Except for illegal immigrants, no group has more at stake in the national fight over immigration reform than California farmers.
"It doesn't pay to plant a product if you can't harvest it," noted Mark Teixeira of Santa Maria, who said he had to let 22acres of vegetables rot last year because he couldn't find enough field hands to gather the crop. "That hurts."
As security has tightened along the California-Mexican border, the flow of illegal immigrant labor into the nation's most productive agriculture state has slowed significantly, farm interests say.
"It's very difficult to find crews compared to three or four years ago," said Greg Wegis, a fifth-generation Kern County farmer who grows cherries, almonds, pistachios and tomatoes, among other crops.
Last year, Wegis had to cancel a cherry pick for lack of labor. "It cost me several thousand dollars."
"Migrant workers are moving to other states that are friendlier and where there's less likelihood of getting harassed and deported," he said.
"Obviously (the feds) are doing a better job at the border. Which is great. But it definitely is putting the squeeze on our industry."
Any time some demagogic politician bellows about rounding up all the illegal immigrants and shipping them back to their own country, it sends chills up farmers' spines.
Roughly two-thirds of the state's crop workers "are not properly documented," said Rayne Pegg, who heads the federal policy division of the California Farm Bureau.
"I'm not proud to say I hire illegal aliens," said Teixeira, whose family has been farming for five generations. "Everyone has to show 'documentation.' But I don't work for (U.S. Immigration and Customs Enforcement). Bottom line, if I have to verify everyone, I'm not going to be able to harvest my crop."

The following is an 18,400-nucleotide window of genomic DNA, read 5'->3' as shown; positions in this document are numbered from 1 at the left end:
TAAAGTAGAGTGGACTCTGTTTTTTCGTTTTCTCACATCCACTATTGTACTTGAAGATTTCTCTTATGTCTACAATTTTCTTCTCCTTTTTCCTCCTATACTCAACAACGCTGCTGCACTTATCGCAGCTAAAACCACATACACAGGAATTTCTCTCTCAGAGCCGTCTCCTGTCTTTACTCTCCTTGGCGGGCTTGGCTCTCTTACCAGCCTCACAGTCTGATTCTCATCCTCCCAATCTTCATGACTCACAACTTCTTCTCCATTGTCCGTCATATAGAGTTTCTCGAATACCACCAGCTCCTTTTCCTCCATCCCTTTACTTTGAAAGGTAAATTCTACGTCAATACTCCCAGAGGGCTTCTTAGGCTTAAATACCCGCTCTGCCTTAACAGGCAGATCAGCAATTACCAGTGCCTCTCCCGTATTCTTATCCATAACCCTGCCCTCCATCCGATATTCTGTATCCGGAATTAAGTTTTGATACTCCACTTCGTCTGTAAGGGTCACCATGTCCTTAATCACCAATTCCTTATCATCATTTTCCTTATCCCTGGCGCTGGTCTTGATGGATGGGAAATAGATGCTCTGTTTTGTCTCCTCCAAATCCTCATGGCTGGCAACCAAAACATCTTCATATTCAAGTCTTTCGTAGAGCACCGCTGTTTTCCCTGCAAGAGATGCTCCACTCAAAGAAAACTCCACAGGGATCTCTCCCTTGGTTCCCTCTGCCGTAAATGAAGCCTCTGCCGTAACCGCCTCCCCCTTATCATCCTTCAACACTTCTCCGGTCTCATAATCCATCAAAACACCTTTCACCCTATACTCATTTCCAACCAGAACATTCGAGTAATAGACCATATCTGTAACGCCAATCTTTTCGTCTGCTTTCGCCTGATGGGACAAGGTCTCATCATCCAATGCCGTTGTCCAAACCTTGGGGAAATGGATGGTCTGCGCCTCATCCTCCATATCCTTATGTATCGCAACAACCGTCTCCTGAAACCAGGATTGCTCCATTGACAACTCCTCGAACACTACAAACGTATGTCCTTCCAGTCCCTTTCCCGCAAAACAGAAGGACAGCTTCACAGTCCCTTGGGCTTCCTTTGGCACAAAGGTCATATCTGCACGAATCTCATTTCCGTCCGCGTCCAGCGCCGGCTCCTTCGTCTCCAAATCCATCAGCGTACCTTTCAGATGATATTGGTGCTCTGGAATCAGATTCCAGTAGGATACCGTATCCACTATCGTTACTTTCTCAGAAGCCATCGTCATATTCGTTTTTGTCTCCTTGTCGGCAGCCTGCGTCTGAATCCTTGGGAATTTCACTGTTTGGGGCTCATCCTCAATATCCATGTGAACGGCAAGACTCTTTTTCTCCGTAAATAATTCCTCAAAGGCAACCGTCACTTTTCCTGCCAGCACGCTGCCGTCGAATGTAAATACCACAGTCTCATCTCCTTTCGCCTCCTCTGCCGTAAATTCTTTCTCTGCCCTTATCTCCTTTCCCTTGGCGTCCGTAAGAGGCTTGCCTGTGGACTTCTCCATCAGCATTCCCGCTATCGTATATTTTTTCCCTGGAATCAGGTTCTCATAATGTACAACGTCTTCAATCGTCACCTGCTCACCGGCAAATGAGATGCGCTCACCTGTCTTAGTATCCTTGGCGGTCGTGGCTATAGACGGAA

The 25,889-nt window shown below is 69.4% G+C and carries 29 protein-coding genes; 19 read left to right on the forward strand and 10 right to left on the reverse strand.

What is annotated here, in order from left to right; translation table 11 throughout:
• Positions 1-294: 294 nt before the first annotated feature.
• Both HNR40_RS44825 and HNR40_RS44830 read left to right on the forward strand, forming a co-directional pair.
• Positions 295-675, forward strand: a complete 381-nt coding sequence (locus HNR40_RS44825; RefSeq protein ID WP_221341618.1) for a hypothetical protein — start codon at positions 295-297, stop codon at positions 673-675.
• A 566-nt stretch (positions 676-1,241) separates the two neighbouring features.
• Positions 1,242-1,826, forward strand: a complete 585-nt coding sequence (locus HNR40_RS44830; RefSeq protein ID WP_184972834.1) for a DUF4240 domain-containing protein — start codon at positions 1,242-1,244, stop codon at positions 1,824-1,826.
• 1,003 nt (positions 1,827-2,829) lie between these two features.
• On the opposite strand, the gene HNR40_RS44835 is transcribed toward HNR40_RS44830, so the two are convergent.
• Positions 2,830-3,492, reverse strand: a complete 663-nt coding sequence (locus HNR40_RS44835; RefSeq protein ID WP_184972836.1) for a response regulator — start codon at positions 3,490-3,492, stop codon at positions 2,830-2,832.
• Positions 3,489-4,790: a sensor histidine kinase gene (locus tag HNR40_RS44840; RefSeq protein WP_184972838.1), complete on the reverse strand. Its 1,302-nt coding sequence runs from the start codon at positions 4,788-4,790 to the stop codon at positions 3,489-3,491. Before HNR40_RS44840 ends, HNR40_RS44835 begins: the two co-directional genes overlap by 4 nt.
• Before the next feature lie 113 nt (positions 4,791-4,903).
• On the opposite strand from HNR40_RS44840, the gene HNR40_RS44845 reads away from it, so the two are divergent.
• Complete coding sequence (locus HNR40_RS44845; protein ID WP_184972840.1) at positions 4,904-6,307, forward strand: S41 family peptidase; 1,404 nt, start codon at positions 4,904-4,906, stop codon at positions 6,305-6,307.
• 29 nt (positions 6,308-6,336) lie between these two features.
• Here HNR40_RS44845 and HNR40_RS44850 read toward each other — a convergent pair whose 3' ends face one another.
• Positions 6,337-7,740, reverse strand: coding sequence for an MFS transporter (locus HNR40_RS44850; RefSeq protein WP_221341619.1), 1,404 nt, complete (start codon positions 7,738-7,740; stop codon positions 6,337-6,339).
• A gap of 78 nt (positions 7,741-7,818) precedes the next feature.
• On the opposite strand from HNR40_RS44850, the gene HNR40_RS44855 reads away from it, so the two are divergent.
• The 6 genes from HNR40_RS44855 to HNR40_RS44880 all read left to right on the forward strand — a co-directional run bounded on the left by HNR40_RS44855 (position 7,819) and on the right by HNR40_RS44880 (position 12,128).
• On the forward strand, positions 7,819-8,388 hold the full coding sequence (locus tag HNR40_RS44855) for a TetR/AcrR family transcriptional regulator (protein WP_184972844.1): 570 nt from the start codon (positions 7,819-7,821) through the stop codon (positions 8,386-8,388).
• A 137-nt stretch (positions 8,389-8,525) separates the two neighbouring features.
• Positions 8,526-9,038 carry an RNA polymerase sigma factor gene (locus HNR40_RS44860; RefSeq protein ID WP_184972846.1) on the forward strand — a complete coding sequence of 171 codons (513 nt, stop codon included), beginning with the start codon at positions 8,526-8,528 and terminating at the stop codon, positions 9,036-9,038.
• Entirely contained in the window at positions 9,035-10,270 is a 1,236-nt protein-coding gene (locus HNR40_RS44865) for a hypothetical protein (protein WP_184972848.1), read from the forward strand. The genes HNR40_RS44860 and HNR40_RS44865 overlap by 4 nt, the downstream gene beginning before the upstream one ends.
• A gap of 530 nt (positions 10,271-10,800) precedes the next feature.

One federal program designed to allow temporary entry of foreign agriculture workers — called H-2A — fails in California because "it's fraught with bureaucratic nightmares," Pegg said. "The federal government doesn't act timely enough for picking and harvesting."
At the harvest peak last September, California had 453,000 agriculture workers, according to the state Employment Development Department. They averaged about $13 per hour. Most pay is based on a work crew's production.
Some farmers, like Teixeira, pay by the hour — $9 in his case, $1 over the state minimum wage. "We also provide health insurance and a 401(k)," he said. And unlike San Joaquin Valley farmers, Teixeira offers a great climate along the ocean. But he still can't find enough hands for his 800 acres.
"Not just any bozo off the street can come in and harvest produce," he said, noting there's a special skill to, for example, cutting lettuce just right.
"Americans won't take these jobs," asserted Dave Puglia, senior vice president of the Western Growers Association. "Not even the farmworkers raise their own children to take these jobs. It's hard work. And it's not unskilled labor."
California growers need a more reliable source of labor — one they believe would come from immigration reform. Workers would be here legally, able to move freely from farm to farm and able to cross back and forth across the border without worrying about being jumped by some federal agent.
There are an estimated 2.6 million illegal immigrants living in California, nearly one-fourth of the nation's 11 million total. They represent roughly 7 percent of the state's population. The vast majority — about 1.8million — are employed.